Our methodology was limited because we excluded residences with no children between 7 and 14 years of age. In addition, elderly, single people, couples without children, and couples with small children were not included. The effect of these groups on disease prevalence will depend on their demographic distribution in the community. In rural areas with a more traditional life style, where elderly live with their families, young couples live with their parents, and there are few single people and couples with no children, the impact will be smaller than in a modern metropolitan community, with a high percentage of single people, couples without children, and elderly living in a different residence from their children and grandchildren. Another limitation of this approach was the low sensitivity. However, it is not clear whether these results will be observed in other areas. Therefore further applications of this methodology in different sociocultural settings are necessary to verify the consistency of these results.

If the data from this study is confirmed by other investigations, a considerable economic impact on schistosomiasis control programs in areas of low prevalence may be expected. The definition of specific targeted groups for stool examination, which in this case is school children and the residences of positive school children, will decrease the number of unnecessary negative diagnostic examinations. Economically, this decrease in the number of stool examinations means a significant reduction in personnel and material costs in detecting the same proportion of schistosomiasis-positive individuals.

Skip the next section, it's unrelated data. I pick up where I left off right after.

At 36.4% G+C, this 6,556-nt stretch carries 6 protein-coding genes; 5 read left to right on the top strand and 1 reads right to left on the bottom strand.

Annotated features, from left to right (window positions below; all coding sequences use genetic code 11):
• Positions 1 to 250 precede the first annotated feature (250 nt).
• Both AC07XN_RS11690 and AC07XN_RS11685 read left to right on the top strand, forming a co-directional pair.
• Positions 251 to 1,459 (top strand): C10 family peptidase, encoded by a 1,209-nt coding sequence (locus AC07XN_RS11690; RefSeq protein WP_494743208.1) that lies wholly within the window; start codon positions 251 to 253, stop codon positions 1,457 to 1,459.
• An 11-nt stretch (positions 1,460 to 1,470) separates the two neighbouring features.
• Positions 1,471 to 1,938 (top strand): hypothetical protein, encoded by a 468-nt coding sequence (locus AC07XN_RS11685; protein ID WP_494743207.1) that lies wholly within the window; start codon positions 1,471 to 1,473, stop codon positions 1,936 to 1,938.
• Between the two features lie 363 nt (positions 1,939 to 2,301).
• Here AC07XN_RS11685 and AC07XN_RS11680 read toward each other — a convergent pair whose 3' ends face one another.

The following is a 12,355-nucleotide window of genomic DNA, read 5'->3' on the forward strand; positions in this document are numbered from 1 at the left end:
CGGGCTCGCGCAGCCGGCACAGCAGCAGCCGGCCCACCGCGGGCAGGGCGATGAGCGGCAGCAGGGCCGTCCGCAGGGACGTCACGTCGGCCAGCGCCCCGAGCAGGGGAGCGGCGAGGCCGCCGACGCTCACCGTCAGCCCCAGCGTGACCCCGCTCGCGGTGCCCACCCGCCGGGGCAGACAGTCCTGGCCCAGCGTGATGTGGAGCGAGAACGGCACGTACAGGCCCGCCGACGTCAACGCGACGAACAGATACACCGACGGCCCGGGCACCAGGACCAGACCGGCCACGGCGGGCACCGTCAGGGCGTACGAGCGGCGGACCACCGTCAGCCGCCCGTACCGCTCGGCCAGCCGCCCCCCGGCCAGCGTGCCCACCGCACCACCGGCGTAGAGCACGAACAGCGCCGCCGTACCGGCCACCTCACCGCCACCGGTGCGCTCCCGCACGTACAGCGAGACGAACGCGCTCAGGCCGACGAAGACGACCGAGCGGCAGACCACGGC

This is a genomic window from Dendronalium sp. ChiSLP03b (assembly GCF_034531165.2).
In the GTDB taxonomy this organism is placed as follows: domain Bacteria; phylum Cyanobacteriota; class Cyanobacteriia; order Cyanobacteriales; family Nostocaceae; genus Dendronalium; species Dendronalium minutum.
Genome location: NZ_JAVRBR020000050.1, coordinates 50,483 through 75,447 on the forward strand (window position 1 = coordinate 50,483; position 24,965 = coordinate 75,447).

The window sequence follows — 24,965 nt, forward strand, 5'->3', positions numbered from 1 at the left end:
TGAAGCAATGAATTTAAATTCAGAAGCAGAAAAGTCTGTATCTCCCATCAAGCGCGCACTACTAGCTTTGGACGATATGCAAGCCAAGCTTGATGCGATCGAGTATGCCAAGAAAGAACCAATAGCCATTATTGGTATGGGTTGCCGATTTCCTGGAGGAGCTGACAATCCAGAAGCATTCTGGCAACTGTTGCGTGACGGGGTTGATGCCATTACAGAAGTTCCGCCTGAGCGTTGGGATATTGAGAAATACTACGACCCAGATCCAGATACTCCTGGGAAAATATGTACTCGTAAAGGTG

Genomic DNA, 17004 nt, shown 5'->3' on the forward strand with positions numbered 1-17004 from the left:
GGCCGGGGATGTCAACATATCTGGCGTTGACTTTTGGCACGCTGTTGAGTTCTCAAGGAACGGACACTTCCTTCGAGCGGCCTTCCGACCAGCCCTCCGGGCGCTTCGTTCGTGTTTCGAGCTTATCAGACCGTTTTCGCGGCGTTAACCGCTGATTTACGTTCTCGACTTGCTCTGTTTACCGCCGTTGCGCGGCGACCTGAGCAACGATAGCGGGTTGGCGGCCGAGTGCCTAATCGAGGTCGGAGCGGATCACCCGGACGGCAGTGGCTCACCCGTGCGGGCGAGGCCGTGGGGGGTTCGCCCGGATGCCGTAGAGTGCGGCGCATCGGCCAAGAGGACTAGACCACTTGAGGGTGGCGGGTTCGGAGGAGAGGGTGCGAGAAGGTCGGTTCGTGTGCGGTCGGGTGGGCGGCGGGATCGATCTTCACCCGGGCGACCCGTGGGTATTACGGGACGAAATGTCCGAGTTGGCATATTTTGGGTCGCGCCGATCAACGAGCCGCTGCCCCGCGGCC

The data of this study also suggests that family members of infected school children play an important role in maintaining the transmission of the disease in the peridomiciliar environment. If one considers that among family members habits of water contact are similar, a higher risk of infection and reinfection exists. Under these circumstances, it is necessary to re-define current criteria to detect these adult family members and provide adequate treatment. The active search for these positive family members is often hampered by lack of resources, i.e., time and personnel. In this case, health education in the school proved to be a valid alternative to reach family members. After a comprehensive education campaign, these school children will have a conscious knowledge about prevention, transmission, and general health risks of the disease. Mobilized in this way, school children have proven to be multipliers in transmitting this awareness to other family members, especially adults, and therefore facilitating diagnosis and treatment among their family members.12